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What is the difference (i.e. advantage/disadvantage) between the 2 properties that I created? Both seem to be correct, but what is the best way (practice) of declaring properties in a class?

public class MySample
   public string String1 = string.Empty;

   private string _string2 = string.Empty;

   public string String2 
            get { return _string2 ; }
            set { _string2 = value; }
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Possible duplicate… – coder Feb 20 '13 at 15:22
If you want, for example, to raise an event when the property have been change. You are forced to go with the "String2" option since its the only one where you can place code in the set / get accessors. – Evelie Feb 20 '13 at 15:24
possible duplicate of Property(with no extra processing) vs public field – nawfal Jul 17 '14 at 20:37

7 Answers 7

up vote 5 down vote accepted

Only String2 is a property, the other is a public field.

See Difference between Property and Field in C# .NET 3.5+ for detail but if in doubt you should use properties rather than public fields.

If that seems like too much typing then you will be pleased to know that the following is equivalent

public string String2 { get; set; }

See auto-properties

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Only String2 is a property. String1 is just a public field, and it is recommended to not declare public fields.

You can simplify the declaration of simple properties like this by using automatic properties:

public string String { get; set; }

The main difference between fields and properties is that fields are accessed directly, whereas properties are read and written to via get and set methods. When you declare an automatic property as above, these get and set methods are automatically generated for you by the compiler, as well as a backing field to store the actual value.

You can also execute additional code in the get and set methods, which is often used for things like change notification and validation. You can set the get and set methods to different visibilities, such as { get; private set; }, which is another thing that you don't have with fields.

Note that even if the usage of String1 and String2 in your example is the same, they are not binary compatible. That is, if you have a class that uses a field and you want to change that field to a property, you'll need to recompile all assemblies referencing that class. So it's best to go with (at least automatic) properties from the beginning.

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The best way is to use auto-properties:

like this:

public string String1 {get;set;}

If you want a property from which you only read from, but not write to:

public string String1 {get; private set;}

If you want a property to which you only write to, but not read from:

public string String1 {set; private get;}

Generally it is recommended that you should not declare fields as public:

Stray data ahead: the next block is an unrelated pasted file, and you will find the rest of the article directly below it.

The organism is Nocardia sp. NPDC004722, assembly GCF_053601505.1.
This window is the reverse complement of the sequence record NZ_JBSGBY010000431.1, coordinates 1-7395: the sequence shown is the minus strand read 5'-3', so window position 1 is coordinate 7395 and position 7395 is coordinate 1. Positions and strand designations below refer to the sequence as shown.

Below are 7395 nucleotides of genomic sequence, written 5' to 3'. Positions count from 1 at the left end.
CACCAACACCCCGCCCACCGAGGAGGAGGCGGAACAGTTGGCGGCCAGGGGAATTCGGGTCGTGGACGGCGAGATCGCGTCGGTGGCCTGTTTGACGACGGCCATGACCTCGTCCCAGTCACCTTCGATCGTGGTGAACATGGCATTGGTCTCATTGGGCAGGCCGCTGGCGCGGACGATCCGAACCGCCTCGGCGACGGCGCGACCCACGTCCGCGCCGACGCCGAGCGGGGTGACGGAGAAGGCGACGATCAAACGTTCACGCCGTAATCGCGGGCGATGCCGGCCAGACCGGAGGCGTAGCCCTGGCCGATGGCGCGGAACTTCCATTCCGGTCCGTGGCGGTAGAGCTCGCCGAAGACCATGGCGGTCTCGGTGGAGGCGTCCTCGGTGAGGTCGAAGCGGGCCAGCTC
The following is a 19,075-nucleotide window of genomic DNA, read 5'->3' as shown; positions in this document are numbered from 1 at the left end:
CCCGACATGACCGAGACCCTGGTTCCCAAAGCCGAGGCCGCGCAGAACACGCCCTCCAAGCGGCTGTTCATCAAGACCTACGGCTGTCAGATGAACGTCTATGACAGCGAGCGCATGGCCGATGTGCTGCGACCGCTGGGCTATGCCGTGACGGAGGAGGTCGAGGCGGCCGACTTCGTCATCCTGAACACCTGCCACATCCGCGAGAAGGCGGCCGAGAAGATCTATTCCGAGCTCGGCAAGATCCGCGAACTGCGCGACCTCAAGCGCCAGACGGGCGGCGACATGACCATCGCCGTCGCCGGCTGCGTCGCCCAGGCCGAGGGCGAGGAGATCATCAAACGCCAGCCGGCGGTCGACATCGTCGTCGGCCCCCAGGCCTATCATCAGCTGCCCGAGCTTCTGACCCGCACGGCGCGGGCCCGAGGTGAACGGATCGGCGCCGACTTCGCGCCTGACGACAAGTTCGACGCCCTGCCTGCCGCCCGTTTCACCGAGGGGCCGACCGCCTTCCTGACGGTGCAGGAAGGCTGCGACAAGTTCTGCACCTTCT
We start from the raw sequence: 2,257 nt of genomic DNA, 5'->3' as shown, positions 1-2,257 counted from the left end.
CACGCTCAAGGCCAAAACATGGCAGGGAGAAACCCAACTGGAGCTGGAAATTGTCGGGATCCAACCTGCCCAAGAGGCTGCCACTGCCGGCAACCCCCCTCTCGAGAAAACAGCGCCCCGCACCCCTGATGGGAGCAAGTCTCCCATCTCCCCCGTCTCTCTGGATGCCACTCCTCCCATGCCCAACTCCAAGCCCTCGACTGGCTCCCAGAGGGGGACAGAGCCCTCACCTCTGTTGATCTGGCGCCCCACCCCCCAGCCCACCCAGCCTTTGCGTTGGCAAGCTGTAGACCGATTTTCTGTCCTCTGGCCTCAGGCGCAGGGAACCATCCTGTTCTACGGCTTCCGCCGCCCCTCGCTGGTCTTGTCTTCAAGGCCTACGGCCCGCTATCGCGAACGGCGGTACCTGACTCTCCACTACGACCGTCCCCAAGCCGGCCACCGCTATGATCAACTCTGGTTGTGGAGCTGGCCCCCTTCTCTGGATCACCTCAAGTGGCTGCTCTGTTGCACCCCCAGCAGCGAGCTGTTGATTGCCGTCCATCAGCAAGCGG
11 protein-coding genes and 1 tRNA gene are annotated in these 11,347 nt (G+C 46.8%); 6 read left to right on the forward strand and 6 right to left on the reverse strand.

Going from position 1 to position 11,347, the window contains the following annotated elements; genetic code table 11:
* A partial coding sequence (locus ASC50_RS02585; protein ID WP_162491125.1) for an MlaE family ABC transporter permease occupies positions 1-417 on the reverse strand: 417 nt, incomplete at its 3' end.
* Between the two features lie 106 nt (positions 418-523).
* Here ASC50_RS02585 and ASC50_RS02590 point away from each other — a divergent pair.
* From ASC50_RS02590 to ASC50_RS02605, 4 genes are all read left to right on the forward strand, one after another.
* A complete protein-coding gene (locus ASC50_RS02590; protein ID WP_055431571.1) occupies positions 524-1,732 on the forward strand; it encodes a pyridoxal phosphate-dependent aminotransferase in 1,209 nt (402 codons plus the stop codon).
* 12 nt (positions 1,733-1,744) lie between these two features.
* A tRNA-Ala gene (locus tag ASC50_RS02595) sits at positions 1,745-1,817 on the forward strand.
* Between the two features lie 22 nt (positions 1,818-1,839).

public string _string1; /*bad idea*/
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your declaration of a read-only property is wrong. You are missing private set; The same goes for the write-only property. – Daniel Hilgarth Feb 20 '13 at 15:26
@DanielHilgarth am I OK now? – Aniket Feb 20 '13 at 15:29
Now it compiles. However, convention says that a setter should always be placed after a getter. BTW: A write-only property is also a bad idea and shouldn't be used. – Daniel Hilgarth Feb 20 '13 at 15:33

The first this is that :

public string String1 = string.Empty;

is a field, not a property. You should generally avoid making public fields.

The second is a property with a field backer. This can be useful if you want to do some sort of validation before setting it. Or maybe have some sort of lazy initialisation before getting the value (obviously the lazy initialisation works better for more complex types or where the construction of the value, if not needed often, takes time).

The third option is an auto property, like this:

public string String3 { get; set; }

This compiles like a property, so if you change your code to be a field backed property to add extra functionality, then the signature of your class doesn't have to change and any existing code that uses the class won't need to be updated to call a property instead of a field (since it always was a property)

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The first is not a property, but a field. The way you've implemented these here, there's effectively no difference, but in general, properties give you a lot more power.

See What is the difference between a field and a property in C#?

The usual way to implement a property in C# is:

public string String1 { get; set; }
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Your String1 is actually a field, not a property. I suppose you were wanting an auto-implemented property, such as:

public string String1 { get; set; }

Your String2 is a field-backed property. One of the main differences between the two is that you have the opportunity to initialize the field-backed property by initializing the field instead of initializing the property in the constructor. Another important difference is that you have the opportunity in the field-backed property to do other things when the value is retrieved or set, such as performing change notification.

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String1 is a public field, not a property. This is not recommended unless it's static readonly (and immutable!), like String.Empty.

Even if a field is fine now (though propably not state-of-the-art), changing it into a property later on breaks the binary compatibility of your class and thus is a breaking change.

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